This was a humongous week for new music, and my head is overflowing with round-up selections, so many that I decided to present them in two Parts today. Beyond those, I also have aspirations to compile another collection for publication on Saturday. Without further ado, here are the first four choices.
In case you might have forgotten, Strigoi is the band formed by Greg Mackintosh (Paradise Lost) after he interred his previous project Vallenfyre. Joined by Vallenfyre bassist Chris Casket, he released a debut Strigoi album named Abandon All Faith in 2019, and we devoted significant attention to it, including a lavish review here by DGR.
It was thus exciting to learn that Strigoi are returning with a follow-up full-length named Viscera, which is set for release by Season of Mist on September 30th. The first advance track from it — “Hollow” — is how we begin today’s round-up.
“Hollow” arrived wrapped in a video by Dehn Sora that’s just as nightmarish and occult as the song. Menacing and ominous, the music is a brutish and towering stompfest, heavier than a very heavy thing, palpably evil, and soul-sucking in its hopelessness. It also convulses in blasting and searing spasms of sound, adding moods of violent derangement to the music’s other transfixing horrors.
THE LOVECRAFT SEXTET (Netherlands)
Debemur Morti Productions lured me into this next song in several ways, first by explaining that The Lovecraft Sextet is principally the work of Jason Köhnen, whose numerous current or former projects include Celestial Season, Bong-Ra, Mansur, The Kilimanjaro Darkjazz Ensemble, and The Answer Lies in the Black Void, and then by revealing that The Lovecraft Sextet‘s debut album Miserere is an adaptation of “Psalm 51, one of the penitential psalms most widely known from 17th century Italian composer Gregorio Allegri”. On top of that, there was this further description:
“Doomjazz mercilessly mixed with the ambience of Black Metal, Gregorian soprano singing juxtaposed with unholy cavernous screams”.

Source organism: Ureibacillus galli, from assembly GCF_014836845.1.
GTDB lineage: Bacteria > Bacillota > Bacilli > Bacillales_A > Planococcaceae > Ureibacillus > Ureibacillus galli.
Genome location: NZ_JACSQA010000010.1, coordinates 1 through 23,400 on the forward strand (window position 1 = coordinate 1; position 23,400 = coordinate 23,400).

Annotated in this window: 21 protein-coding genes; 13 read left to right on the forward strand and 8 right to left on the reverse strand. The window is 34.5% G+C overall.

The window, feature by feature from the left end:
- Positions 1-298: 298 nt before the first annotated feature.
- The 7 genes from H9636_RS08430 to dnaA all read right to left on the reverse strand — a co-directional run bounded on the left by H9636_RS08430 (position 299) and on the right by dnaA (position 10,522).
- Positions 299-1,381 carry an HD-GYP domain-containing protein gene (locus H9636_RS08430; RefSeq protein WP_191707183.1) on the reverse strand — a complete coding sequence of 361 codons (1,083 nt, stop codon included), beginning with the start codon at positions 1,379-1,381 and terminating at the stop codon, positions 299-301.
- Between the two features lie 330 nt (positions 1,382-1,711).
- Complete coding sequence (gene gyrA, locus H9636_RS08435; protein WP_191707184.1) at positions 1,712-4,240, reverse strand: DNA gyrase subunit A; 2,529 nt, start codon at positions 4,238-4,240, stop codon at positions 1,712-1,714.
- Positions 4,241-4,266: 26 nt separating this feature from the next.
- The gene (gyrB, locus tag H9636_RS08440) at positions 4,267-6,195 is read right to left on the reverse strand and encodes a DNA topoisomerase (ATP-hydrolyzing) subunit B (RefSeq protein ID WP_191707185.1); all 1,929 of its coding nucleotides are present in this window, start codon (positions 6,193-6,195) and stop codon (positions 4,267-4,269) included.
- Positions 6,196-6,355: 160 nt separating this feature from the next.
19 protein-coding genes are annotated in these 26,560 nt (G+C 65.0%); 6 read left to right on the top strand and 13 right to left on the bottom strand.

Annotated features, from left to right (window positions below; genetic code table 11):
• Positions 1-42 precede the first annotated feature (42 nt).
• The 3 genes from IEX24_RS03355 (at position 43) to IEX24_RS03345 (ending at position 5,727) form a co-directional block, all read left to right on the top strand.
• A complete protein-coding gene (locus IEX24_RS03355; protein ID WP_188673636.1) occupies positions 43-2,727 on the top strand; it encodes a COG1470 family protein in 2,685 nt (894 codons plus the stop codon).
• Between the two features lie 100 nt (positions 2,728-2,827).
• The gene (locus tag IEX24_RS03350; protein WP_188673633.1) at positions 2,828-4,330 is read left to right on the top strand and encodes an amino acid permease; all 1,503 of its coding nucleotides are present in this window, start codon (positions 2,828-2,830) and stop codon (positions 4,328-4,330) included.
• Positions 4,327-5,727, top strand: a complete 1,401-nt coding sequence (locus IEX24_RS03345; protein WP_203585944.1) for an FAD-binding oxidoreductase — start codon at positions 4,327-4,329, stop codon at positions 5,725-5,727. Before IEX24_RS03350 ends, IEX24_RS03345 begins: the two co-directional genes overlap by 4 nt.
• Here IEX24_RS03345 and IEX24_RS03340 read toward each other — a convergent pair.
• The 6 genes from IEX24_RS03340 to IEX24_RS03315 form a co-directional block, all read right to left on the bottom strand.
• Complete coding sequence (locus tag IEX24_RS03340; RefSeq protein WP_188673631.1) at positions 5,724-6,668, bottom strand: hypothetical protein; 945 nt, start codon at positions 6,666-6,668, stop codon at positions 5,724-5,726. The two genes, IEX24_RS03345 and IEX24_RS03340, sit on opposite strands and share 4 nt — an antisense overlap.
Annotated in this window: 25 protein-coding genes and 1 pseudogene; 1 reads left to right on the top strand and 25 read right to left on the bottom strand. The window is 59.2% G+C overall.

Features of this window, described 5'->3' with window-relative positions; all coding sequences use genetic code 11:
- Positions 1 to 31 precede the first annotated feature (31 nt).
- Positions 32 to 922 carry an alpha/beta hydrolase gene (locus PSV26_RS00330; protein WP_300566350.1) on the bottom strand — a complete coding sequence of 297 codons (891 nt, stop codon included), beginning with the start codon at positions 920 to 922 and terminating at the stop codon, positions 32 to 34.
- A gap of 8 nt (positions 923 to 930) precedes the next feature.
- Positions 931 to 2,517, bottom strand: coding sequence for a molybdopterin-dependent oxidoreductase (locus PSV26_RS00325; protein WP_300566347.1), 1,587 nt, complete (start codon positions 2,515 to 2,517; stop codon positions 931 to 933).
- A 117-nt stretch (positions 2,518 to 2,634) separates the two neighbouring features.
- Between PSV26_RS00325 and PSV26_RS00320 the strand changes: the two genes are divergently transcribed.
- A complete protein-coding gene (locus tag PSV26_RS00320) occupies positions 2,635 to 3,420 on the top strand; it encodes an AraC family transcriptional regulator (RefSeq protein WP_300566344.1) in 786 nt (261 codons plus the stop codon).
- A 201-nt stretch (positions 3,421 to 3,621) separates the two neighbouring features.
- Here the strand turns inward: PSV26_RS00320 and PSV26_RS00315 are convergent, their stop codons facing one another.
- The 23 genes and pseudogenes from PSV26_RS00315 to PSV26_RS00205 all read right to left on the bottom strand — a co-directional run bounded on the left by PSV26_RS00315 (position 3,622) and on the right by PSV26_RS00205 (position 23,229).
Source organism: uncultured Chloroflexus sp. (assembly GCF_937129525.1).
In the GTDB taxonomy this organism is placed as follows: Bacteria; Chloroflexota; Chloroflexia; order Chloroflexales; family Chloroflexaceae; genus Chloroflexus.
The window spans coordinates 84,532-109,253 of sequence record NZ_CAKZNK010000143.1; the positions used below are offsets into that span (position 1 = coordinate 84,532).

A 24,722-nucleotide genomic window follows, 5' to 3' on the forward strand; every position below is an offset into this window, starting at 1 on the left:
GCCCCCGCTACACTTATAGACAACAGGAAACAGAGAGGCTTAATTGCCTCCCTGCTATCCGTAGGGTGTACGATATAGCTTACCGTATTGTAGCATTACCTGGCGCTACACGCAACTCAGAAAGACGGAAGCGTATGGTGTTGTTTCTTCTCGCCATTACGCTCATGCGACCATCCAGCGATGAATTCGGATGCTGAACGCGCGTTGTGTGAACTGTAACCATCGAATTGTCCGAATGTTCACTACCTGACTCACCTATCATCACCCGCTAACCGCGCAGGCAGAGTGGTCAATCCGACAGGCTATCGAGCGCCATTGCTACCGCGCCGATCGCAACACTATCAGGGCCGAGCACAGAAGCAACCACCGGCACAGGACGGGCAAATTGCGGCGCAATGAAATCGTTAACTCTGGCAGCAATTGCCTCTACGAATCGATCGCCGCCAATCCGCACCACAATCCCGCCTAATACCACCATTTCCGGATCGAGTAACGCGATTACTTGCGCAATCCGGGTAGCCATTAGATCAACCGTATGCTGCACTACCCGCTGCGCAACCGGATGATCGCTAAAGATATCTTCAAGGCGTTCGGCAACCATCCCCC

The hook having been set in those ways, I was reeled into the album’s opening track, “Miserere [Opus I]-Occulta“. It’s as intriguing as all those descriptions suggest, but also makes for an extremely scary follow-on to that Strigoi track.
Opened by an eerie collage of ambient tones, mournful cello strings, and distraught voices, the song expands through another collage — of high-flown gleaming tones, slow ritual beats, and hideous strangled shrieks. It has a panoramic and spacious, though blood-freezing, quality, leavened with the murmuring of what sounds like a stand-up bass and the burning of a sonic acetylene torch.
I don’t know how, but I managed to remain clueless until yesterday that Krisiun have a new album coming out this year — on July 29th, in fact. Until then, I was equally clueless about the next item in today’s collection, a video for a new album track named “Serpent Messiah“.
I’ve been an ardent fan of this band for so long that my objectivity about their music could be questioned, but having said that, I really do think this is a compelling song. As the song title suggests, there’s a slithering, reptilian quality to the riffing — but it’s coupled with drumwork that makes electrifying use of tom-drum progressions, and of course those barbaric growls. As icing on the case, the bass vividly bubbles and the frenetic soloing is sorcerous. It’s a supremely sinister song, but it’s inventive intricacies are equally impressive.
The name of the new album is Mortem Solis (meaning “death of the sun”), and it’s being released by Century Media.
Here’s a blast from the past. In 2019 our friend Vonlughlio reviewed this Mississippi band’s then-latest album, Spoken In Tongues, and that was my introduction to their discography. Even by then, it was clear that the project’s alter ego Jared Moran moved in unpredictable directions from release to release, and so I was intrigued to learn what would happen on the newest Uzumaki record, an album named Examination Linguistics that’s due for release on August 22nd.
The first signs are a pair of advance tracks, “Impartial Ether Suspicion” and “Suspicious Manipulations“. The former is a high-speed brain-scrambler, packed with crazed, discordant fretwork (both gouging and feverishly fiery), extravagant drum variations, and bestial, cavernous growls. It’s heavy and mauling enough to function as a demolition machine, but so spectacular in its frantic and technically jaw-dropping fretwork and drumwork escapades that it spins the head all the way around.
The second track doesn’t afford any more room for breathing. It’s equally mind-boggling and body-mangling, but also includes bursts of soloing that piece the mind like sirens in the midst of all the percussive mania and guitar insanity, and it also punishes the neck like a jackhammer. As in the previous track, the multi-layered intricacy and turbocharged, superheated energy of the music is astounding.
I guess if I were forced to put a genre label on this, it would be something like avant-garde technical death metal. Whatever you want to call it, it deserves to hit people’s radar screens (which will then fracture).